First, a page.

It is not useful for you to use your cognitive brain at this time because cognition actually slows your body’s response. Your body knows what to do in stress without you telling it what to do so in order to increase your odds for survival, it actually shuts down your ability to think, your ability to process, decide, analyze. Your brain thinks it’s helping you with the Amygdala Hijack by automating your survival response. 

 If you’re frequently in a state of anxiety or stress or in a prolonged period of worry and stress, your body is operating with this improper balance all the time. And one easy way to counteract this is by deep breathing. Deep breathing tells your brain and body that you’re not in danger. Deep breathing starts your Parasympathetic Nervous System which restores a peaceful balance in your body. 

 Think about it, you can’t run from a tiger and do deep breathing exercises at the same time. When you’re running or fighting, your breathing is very fast and shallow. So when you consciously start taking deep slow breaths, you are actively signaling to your brain and body that you are okay. You’re intentionally breathing to counteract the Sympathetic Nervous System response with the Parasympathetic Nervous System.

 There are many different breathing exercises you can Google but a simple one is 4, 5, 6 breathing where you breathe in for 4, hold for 5, and breathe out for 6. Try to insert a few periods during your day where you’re deep breathing and definitely when bad things happen.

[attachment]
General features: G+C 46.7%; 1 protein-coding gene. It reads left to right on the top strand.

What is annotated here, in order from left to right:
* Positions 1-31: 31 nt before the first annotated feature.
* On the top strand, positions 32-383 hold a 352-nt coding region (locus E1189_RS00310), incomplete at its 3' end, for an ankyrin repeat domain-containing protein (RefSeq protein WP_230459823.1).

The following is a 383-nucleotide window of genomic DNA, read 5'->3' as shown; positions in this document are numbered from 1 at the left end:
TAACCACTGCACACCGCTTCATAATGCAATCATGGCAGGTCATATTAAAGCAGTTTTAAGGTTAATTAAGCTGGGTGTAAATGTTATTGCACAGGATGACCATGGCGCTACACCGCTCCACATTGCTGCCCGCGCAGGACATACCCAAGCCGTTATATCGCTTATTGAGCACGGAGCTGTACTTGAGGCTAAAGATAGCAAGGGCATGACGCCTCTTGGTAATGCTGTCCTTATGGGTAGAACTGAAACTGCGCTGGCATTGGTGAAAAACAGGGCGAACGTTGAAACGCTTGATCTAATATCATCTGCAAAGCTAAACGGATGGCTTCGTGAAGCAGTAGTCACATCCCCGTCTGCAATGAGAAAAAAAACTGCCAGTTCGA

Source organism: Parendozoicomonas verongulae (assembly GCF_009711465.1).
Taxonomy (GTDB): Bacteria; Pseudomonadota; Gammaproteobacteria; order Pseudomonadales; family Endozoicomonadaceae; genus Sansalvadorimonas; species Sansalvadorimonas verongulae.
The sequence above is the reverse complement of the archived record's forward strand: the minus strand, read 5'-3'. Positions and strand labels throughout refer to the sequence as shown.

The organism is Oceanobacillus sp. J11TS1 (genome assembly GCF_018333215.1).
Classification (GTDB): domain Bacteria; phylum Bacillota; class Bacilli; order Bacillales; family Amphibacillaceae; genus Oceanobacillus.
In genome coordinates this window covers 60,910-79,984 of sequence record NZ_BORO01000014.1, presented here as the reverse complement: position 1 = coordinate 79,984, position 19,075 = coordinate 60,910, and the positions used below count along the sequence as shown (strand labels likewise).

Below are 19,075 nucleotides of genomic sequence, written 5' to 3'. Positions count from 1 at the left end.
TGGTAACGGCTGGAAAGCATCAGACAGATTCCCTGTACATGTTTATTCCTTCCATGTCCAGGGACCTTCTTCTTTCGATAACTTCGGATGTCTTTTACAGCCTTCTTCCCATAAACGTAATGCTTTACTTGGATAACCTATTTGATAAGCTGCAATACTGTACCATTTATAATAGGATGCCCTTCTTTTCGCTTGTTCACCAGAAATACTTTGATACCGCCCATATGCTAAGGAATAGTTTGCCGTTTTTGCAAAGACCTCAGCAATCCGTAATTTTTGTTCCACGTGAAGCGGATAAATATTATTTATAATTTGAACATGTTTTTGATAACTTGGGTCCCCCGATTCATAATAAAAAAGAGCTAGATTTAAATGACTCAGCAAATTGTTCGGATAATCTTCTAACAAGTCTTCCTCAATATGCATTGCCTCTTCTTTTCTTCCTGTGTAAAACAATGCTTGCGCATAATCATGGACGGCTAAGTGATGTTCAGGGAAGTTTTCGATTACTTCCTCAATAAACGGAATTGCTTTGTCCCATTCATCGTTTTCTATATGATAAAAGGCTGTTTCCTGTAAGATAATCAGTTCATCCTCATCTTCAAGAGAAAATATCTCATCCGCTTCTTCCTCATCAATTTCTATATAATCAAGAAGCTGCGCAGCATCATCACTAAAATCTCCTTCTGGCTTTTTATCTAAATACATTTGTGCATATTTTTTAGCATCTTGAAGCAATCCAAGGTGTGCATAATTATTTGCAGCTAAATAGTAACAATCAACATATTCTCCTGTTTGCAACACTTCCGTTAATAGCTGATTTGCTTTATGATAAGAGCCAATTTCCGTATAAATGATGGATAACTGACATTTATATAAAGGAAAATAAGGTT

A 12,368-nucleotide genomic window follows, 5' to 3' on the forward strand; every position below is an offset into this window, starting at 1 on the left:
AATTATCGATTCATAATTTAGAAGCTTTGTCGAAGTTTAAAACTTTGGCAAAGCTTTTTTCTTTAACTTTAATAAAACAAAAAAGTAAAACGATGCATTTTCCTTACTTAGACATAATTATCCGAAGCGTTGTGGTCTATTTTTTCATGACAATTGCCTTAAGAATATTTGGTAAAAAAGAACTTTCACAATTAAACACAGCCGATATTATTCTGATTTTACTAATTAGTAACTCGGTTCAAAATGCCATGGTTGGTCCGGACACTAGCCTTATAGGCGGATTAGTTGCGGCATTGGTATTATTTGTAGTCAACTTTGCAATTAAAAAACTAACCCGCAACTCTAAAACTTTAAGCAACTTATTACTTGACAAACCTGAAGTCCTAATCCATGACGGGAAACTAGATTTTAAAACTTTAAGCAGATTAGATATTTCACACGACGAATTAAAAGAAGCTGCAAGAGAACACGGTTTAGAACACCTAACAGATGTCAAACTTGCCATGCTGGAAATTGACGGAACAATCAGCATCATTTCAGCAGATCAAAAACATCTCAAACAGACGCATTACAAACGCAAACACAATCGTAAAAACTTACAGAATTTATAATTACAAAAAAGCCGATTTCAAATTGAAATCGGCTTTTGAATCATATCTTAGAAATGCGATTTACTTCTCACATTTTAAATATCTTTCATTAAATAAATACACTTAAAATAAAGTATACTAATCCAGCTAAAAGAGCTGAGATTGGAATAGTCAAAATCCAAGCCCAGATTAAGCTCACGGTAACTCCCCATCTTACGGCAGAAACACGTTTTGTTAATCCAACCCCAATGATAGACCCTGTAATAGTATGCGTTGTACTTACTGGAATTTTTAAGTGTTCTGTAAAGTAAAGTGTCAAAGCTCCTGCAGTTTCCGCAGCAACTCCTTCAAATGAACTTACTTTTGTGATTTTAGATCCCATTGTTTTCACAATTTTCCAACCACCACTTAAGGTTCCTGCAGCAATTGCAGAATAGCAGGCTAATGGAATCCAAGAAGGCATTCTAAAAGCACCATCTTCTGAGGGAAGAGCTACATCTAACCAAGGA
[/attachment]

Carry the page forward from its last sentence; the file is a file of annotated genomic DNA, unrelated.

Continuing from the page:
4)      After you breathe and start to restore your cognitive mind, you’re going to hate my next tip…feel your feelings.

Look many of you, as did I, drink to regulate your emotions. Whether it’s heightened excitement or emotions of turmoil and despair, alcohol brings your emotions into a range of a 4 - 6 on a scale of 1 – 10. You might feel energized at first and very sleepy or tired later but while you’re overdrinking, your emotions really settle in the middle, between a 4 and a 6. Your cognition and reasoning becomes impaired and you’re like a blob of jello.

 So what if you felt the emotions rather than regulating them with a drug like alcohol? What if you learned to feel them, question them, and then self-regulate them? It’s something you’re likely not comfortable with now but something you can learn to become comfortable with. Just like anything else, it takes practice. What it won’t do is kill you.